The sixth annual OSA Heritage Day on Aug. 3. will celebrate Franklin County’s pioneer heritage outside on the OSA grounds this year.
“Our insurance company has required us to finish certain aspects of the building before we can invite the public back into the building,” said Saundra Hubbard, chairwoman of the Oneida Stake Academy Foundation.
Several of the activities are out-door oriented, however, and the board is looking forward to the celebration.
Dawnell Greene has coordinated several old-fashioned, family friendly games and activities that will be held on the lawn south of the building under the direction of the Franklin County Distinguished Young Women.
On the north side of the building, Linda Hansen will open an old-fashioned candy story and bake shoppe. It will be located inside a tent erected on the north side of the building.
Also inside the tent, at 11 a.m., will be a program honoring the oldest man and woman in Franklin County. This year, they are Venna Herd and Gene Cole, lifetime residents of the area. Jordan Snedeker of the Heritage Home will share stories from their long lives.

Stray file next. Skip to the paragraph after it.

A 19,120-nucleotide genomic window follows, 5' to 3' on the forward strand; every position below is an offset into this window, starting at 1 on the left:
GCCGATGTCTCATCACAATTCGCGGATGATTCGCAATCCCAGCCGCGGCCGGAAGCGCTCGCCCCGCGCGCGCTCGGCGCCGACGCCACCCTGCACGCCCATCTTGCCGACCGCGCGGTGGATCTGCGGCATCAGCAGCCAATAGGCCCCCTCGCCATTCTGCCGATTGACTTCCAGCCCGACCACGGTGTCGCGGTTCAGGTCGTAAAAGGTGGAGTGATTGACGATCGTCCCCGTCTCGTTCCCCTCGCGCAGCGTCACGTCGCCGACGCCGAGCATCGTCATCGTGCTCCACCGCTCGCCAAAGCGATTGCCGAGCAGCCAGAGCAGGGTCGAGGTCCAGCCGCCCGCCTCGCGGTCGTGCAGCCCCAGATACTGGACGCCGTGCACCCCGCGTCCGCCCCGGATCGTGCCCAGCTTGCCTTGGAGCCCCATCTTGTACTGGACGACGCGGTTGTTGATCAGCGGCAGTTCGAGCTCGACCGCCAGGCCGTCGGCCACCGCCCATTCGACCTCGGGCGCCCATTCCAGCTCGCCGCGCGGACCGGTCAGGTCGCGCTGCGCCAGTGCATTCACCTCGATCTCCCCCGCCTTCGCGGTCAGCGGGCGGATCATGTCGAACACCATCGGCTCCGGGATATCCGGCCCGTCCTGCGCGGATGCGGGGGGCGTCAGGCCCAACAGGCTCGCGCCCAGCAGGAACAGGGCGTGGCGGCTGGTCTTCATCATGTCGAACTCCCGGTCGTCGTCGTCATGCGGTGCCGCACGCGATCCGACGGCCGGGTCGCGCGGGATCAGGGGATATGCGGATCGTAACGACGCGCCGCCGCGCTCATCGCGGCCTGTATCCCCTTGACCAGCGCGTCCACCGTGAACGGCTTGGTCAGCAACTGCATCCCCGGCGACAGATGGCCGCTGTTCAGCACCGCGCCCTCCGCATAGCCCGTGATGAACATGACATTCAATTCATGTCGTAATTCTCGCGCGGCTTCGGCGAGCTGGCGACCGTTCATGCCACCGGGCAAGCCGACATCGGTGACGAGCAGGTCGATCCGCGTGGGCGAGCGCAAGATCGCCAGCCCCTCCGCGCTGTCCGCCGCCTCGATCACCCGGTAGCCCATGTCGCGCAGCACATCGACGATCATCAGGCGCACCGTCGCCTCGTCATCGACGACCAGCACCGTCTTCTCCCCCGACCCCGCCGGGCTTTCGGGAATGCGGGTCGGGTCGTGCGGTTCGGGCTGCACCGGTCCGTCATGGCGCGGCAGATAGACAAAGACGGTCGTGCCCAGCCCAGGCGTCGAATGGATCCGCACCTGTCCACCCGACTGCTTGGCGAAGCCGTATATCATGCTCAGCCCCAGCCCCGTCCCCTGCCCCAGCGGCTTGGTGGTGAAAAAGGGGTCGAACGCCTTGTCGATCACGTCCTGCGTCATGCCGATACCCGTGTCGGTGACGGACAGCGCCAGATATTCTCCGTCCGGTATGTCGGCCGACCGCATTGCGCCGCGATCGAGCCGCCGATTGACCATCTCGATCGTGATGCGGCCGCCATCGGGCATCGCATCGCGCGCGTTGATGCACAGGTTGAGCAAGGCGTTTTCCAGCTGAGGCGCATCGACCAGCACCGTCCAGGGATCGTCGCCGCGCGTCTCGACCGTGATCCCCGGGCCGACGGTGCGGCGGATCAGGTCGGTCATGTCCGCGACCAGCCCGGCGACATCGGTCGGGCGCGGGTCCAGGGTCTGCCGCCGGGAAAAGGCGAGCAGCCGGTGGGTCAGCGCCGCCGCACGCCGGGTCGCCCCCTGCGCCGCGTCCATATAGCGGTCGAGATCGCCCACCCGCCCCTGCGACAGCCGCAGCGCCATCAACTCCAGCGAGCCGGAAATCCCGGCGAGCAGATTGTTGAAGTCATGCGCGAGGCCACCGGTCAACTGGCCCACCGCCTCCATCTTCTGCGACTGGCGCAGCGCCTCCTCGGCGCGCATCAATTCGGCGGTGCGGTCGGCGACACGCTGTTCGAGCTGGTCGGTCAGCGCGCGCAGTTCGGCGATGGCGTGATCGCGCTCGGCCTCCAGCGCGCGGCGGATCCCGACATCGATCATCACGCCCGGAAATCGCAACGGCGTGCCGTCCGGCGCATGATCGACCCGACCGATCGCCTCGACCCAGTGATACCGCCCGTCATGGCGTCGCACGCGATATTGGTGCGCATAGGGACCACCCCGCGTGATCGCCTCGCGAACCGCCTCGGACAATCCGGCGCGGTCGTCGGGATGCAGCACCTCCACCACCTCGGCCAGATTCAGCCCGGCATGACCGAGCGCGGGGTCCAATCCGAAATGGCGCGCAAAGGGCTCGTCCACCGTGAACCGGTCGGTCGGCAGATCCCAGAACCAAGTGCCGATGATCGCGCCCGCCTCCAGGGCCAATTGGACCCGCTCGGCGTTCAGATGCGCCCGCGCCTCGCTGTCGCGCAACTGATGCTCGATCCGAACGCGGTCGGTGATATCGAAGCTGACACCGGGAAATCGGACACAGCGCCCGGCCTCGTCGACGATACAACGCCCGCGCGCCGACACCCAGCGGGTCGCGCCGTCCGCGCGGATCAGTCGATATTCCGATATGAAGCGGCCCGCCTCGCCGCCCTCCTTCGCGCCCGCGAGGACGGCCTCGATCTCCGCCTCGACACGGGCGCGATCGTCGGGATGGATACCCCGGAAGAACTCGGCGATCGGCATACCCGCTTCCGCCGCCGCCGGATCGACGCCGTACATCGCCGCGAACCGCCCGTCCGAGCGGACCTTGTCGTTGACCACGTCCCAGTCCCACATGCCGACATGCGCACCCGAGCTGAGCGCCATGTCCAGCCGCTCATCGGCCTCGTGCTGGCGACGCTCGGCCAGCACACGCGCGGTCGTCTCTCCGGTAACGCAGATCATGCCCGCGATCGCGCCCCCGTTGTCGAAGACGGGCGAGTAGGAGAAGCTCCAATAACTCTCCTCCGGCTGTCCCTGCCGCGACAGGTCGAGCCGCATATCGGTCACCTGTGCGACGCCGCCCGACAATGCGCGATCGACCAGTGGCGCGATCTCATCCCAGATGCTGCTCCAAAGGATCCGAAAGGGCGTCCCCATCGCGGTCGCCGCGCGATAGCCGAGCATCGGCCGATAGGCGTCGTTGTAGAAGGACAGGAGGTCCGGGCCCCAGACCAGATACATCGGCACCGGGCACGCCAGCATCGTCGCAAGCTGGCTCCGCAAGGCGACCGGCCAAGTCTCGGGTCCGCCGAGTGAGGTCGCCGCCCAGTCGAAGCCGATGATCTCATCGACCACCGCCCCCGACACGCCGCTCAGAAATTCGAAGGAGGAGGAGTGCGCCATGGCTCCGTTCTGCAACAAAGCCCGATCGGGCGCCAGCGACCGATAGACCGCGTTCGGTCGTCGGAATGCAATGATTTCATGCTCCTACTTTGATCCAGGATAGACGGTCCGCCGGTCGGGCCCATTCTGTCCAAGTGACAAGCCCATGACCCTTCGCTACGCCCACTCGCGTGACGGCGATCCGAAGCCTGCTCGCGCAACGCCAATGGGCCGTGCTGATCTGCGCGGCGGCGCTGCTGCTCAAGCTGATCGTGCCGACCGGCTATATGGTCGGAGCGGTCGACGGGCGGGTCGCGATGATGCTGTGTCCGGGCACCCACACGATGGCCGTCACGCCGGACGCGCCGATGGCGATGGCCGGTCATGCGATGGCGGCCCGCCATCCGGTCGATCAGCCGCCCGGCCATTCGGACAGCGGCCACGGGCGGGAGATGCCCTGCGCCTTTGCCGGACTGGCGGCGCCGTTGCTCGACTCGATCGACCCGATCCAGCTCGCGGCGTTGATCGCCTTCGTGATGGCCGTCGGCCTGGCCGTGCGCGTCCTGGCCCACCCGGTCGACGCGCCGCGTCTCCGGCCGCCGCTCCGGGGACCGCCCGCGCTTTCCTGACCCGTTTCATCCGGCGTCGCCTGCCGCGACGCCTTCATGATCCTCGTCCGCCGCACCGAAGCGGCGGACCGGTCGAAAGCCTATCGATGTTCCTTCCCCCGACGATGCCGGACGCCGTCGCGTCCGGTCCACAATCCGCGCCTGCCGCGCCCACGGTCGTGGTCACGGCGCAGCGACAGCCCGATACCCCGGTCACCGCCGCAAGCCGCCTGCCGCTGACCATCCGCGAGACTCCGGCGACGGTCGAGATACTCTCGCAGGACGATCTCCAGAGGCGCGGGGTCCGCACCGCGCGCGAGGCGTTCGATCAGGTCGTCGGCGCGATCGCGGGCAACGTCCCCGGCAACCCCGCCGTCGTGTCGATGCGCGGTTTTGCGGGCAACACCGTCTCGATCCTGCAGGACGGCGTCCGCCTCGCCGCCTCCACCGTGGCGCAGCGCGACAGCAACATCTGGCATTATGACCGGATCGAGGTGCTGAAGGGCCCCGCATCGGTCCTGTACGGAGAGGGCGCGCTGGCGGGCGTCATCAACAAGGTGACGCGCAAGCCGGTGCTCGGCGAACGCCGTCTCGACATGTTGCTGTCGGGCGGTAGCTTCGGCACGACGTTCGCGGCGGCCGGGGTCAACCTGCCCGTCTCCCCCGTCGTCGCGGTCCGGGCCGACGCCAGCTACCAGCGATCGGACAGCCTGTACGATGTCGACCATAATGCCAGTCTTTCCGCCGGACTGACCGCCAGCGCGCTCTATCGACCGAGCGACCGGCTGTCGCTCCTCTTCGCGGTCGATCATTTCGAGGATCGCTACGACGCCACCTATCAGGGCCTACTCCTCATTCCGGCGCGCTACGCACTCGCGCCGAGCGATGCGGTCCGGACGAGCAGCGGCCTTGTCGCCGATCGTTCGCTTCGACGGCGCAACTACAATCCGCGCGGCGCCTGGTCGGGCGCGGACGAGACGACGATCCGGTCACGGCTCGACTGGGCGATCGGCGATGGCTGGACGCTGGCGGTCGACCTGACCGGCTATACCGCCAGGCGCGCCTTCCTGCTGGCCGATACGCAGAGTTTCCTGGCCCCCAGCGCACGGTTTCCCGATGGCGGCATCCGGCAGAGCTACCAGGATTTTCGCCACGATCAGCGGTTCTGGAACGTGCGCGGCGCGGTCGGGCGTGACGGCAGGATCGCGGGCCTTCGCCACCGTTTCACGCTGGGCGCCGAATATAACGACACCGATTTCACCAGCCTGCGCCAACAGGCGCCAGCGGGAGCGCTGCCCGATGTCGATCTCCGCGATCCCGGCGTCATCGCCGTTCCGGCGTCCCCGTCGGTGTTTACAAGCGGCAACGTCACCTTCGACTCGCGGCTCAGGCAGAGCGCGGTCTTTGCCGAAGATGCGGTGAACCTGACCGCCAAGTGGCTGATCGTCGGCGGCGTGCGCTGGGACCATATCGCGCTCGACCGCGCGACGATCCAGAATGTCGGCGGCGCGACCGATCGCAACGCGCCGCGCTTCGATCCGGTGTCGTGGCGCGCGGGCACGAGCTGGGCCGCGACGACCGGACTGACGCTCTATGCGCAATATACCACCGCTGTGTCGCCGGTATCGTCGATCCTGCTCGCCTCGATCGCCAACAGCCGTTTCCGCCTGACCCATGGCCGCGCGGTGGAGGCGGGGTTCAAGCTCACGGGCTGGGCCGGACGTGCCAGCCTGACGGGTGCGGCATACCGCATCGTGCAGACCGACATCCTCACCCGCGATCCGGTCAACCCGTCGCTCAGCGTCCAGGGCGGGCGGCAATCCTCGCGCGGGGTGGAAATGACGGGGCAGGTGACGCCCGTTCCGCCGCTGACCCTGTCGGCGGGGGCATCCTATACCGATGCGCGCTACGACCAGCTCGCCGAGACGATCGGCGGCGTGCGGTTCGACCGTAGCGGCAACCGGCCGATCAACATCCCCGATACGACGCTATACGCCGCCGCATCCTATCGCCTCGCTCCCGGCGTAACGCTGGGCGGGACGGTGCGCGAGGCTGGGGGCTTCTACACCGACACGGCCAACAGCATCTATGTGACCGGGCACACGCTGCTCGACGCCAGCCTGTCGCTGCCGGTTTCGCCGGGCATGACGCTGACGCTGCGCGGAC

Part of the program is the fiddling feature, “Orange Blossom Special” by the Russell Durrant Family, which includes PHS music teacher, Jill Durrant. Darren Parry will be the keynote speaker, sharing how the arrival of the Transcontinental Railroad affected the Native American population. Parry is the descendant of Sagwitch, a survivor of the Bear River Massacre. Today he is an elder of the Northwestern Band of the Shoshone Nation, which is raising funds to build an interpretive center on the ancestral lands of the tribe.
Displays of local history will include Franklin County’s connection to the transcontinental railroad, as well as local relationship of early residents with other local rail systems, will be available.
The 2019 featured fine artist at the OSA Heritage Days is Jennah Larsen. Larsen and her husband, Kurt, have recently built a home in Cub River. Her work will be complimented by live music provided by local artists.
The OSAF is also planning a golf tournament on Aug. 16, to raise funds for the academy building’s restoration.
“We hope the public will enjoy being a part of our local history as well as helping us to finish this building for use. Everything that is donated to the foundation goes directly to the restoration. Our number one goal is to get this local treasure finished and opened to the public,” said Saundra Hubbard, chairwoman of the OSAF.